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3 February 2004K. A. Connor RPI ECSE Department 1 Smith Chart Supplemental Information Fields and Waves I ECSE 2100.

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Presentation on theme: "3 February 2004K. A. Connor RPI ECSE Department 1 Smith Chart Supplemental Information Fields and Waves I ECSE 2100."— Presentation transcript:

1 3 February 2004K. A. Connor RPI ECSE Department 1 Smith Chart Supplemental Information Fields and Waves I ECSE 2100

2 3 February 2004K. A. Connor RPI ECSE Department 2 Smith Chart Impedances, voltages, currents, etc. all repeat every half wavelength The magnitude of the reflection coefficient, the standing wave ratio (SWR) do not change, so they characterize the voltage & current patterns on the line If the load impedance is normalized by the characteristic impedance of the line, the voltages, currents, impedances, etc. all still have the same properties, but the results can be generalized to any line with the same normalized impedances

3 3 February 2004K. A. Connor RPI ECSE Department 3 Smith Chart The Smith Chart is a clever tool for analyzing transmission lines The outside of the chart shows location on the line in wavelengths The combination of intersecting circles inside the chart allow us to locate the normalized impedance and then to find the impedance anywhere on the line

4 3 February 2004K. A. Connor RPI ECSE Department 4 Smith Chart Real Impedance Axis Imaginary Impedance Axis

5 3 February 2004K. A. Connor RPI ECSE Department 5 Smith Chart Constant Imaginary Impedance Lines Constant Real Impedance Circles Impedance Z=R+jX =100+j50 Normalized z=2+j for Z o =50

6 3 February 2004K. A. Connor RPI ECSE Department 6 Smith Chart Impedance divided by line impedance (50 Ohms) Z1 = j50 Z2 = 75 -j100 Z3 = j200 Z4 = 150 Z5 = infinity (an open circuit) Z6 = 0 (a short circuit) Z7 = 50 Z8 = 184 -j900 Then, normalize and plot. The points are plotted as follows: z1 = 2 + j z2 = 1.5 -j2 z3 = j4 z4 = 3 z5 = infinity z6 = 0 z7 = 1 z8 = j18S

7 3 February 2004K. A. Connor RPI ECSE Department 7 Smith Chart Thus, the first step in analyzing a transmission line is to locate the normalized load impedance on the chart Next, a circle is drawn that represents the reflection coefficient or SWR. The center of the circle is the center of the chart. The circle passes through the normalized load impedance Any point on the line is found on this circle. Rotate clockwise to move toward the generator (away from the load) The distance moved on the line is indicated on the outside of the chart in wavelengths

8 3 February 2004K. A. Connor RPI ECSE Department 8 Toward Generator Away From Generator Constant Reflection Coefficient Circle Scale in Wavelengths Full Circle is One Half Wavelength Since Everything Repeats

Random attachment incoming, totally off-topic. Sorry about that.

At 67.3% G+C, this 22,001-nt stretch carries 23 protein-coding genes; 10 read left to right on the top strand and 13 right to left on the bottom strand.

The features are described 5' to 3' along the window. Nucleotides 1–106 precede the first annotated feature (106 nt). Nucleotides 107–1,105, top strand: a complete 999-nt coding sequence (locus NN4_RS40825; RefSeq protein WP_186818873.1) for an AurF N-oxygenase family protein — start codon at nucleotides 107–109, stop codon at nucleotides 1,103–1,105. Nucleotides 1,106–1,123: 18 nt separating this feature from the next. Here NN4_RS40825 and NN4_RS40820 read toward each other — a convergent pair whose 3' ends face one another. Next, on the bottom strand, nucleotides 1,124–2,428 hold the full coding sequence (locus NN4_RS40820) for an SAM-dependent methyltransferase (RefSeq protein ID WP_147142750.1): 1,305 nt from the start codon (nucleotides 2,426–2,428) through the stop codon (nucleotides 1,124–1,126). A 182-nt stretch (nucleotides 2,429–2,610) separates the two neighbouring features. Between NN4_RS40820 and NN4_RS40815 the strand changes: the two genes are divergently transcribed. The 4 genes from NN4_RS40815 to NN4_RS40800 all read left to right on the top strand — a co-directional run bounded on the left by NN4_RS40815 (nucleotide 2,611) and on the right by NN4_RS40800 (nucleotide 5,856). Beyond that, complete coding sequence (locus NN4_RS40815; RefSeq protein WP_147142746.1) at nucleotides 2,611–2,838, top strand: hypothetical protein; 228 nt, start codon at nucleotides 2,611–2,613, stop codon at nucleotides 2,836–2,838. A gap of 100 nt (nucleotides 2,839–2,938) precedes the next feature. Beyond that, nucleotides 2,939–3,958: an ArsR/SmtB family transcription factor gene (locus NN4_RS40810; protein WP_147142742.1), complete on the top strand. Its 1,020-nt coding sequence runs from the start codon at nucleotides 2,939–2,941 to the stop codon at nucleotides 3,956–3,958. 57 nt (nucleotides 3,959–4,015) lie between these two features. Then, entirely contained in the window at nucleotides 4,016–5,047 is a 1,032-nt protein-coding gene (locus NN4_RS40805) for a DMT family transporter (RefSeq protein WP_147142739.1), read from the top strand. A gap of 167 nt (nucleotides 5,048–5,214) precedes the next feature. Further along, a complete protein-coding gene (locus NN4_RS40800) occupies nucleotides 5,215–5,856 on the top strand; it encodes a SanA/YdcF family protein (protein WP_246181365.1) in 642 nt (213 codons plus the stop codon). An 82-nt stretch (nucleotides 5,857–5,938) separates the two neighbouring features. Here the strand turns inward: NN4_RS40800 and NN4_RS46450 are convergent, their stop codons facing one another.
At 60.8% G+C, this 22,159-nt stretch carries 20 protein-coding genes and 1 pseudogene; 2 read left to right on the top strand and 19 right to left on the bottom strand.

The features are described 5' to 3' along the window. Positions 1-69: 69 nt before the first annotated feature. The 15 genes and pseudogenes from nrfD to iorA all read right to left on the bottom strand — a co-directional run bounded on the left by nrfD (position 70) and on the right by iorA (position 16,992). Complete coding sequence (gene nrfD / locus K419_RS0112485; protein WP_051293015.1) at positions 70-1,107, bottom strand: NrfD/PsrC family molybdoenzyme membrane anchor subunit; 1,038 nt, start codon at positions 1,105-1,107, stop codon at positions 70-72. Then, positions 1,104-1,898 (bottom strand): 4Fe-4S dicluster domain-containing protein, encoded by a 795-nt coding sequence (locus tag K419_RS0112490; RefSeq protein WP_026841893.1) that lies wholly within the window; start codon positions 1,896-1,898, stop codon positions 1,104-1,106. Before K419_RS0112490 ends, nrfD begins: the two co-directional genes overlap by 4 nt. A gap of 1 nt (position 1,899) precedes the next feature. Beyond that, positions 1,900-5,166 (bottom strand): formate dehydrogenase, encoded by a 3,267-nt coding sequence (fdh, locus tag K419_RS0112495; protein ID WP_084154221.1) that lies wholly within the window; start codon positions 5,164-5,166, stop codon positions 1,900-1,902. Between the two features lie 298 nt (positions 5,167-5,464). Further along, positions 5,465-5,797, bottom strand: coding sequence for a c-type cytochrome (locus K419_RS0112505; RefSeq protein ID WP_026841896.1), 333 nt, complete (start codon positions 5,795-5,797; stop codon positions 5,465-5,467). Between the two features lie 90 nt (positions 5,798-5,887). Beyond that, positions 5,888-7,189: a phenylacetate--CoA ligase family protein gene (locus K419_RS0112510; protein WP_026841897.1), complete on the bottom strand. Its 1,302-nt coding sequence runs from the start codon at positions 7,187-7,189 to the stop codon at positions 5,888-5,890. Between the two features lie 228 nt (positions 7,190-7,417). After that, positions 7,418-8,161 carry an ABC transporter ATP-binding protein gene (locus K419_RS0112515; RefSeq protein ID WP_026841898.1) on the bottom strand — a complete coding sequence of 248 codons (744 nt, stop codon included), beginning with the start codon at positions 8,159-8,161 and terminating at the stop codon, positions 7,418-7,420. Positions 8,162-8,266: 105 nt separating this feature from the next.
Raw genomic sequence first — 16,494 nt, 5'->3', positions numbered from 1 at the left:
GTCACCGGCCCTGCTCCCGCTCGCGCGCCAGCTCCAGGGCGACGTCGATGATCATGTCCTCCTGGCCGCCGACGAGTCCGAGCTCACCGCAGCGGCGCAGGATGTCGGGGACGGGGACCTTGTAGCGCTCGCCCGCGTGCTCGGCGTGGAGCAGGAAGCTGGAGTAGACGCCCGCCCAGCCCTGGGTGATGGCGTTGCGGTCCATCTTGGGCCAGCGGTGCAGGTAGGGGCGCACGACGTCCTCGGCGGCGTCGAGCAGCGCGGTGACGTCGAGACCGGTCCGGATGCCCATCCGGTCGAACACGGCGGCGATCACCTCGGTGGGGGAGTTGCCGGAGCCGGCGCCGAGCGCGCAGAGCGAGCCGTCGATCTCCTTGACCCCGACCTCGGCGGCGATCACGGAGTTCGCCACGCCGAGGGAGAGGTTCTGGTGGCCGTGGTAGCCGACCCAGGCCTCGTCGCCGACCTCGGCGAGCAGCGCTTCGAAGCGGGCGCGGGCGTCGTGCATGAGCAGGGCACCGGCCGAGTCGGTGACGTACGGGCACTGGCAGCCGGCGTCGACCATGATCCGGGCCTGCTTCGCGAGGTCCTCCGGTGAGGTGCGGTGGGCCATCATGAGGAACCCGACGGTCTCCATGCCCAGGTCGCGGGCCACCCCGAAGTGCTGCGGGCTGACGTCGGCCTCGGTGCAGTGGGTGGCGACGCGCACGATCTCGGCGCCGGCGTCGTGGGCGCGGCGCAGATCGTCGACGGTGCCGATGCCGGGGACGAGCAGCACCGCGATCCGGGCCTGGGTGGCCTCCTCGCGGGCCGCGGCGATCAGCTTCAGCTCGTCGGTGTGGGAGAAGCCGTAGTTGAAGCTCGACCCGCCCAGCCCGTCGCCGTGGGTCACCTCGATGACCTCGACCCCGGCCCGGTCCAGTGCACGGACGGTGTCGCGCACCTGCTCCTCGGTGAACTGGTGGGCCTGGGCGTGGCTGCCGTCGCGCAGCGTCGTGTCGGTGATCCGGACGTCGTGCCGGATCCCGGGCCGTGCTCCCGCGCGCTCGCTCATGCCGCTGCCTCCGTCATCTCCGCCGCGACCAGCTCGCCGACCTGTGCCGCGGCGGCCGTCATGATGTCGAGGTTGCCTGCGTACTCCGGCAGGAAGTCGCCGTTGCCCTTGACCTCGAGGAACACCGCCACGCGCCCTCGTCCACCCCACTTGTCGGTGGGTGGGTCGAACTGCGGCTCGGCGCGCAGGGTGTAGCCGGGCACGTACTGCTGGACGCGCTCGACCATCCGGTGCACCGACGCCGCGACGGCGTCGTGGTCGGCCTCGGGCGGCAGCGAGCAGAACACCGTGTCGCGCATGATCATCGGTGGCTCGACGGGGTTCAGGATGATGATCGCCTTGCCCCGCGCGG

9 3 February 2004K. A. Connor RPI ECSE Department 9 Smith Chart References ic.com/appnotes.cfm/appnote_number/742/http://www.maxim- ic.com/appnotes.cfm/appnote_number/742/ e%2004.pdfhttp://www.ece.uvic.ca/~whoefer/elec454/Lectur e%2004.pdf TENT_ID=2482 to download applethttp://www.educatorscorner.com/index.cgi?CON TENT_ID=2482 Two examples from this page are shown in the following slideshttp://www.amanogawa.com/index.html

10 3 February 2004K. A. Connor RPI ECSE Department 10 Smith Chart Example First, locate the normalized impedance on the chart for Z L = 50 + j100 Then draw the circle through the point The circle gives us the reflection coefficient (the radius of the circle) which can be read from the scale at the bottom of most charts Also note that exactly opposite to the normalized load is its admittance. Thus, the chart can also be used to find the admittance. We use this fact in stub matching

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12 3 February 2004K. A. Connor RPI ECSE Department 12 Note – the cursor is at the load location

13 3 February 2004K. A. Connor RPI ECSE Department 13 Single Stub Matching (as in Homework) Load of j100 Ohms on 50 Ohm Transmission Line The frequency is 1 GHz = 1x10 9 Hz Want to place an open circuit stub somewhere on the line to match the load to the line, at least as well as possible. The steps are well described at First the line and load are specified. Then the step by step procedure is followed to locate the open circuit stub to match the line to the load

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21 3 February 2004K. A. Connor RPI ECSE Department 21 Smith Chart Now the line is matched to the left of the stub because the normalized impedance and admittance are equal to 1 Note that the point on the Smith Chart where the line is matched is in the center (normalized z=1) where also the reflection coefficient circle has zero radius or the reflection coefficient is zero. Thus, the goal with the matching problem is to add an impedance so that the total impedance is the characteristic impedance


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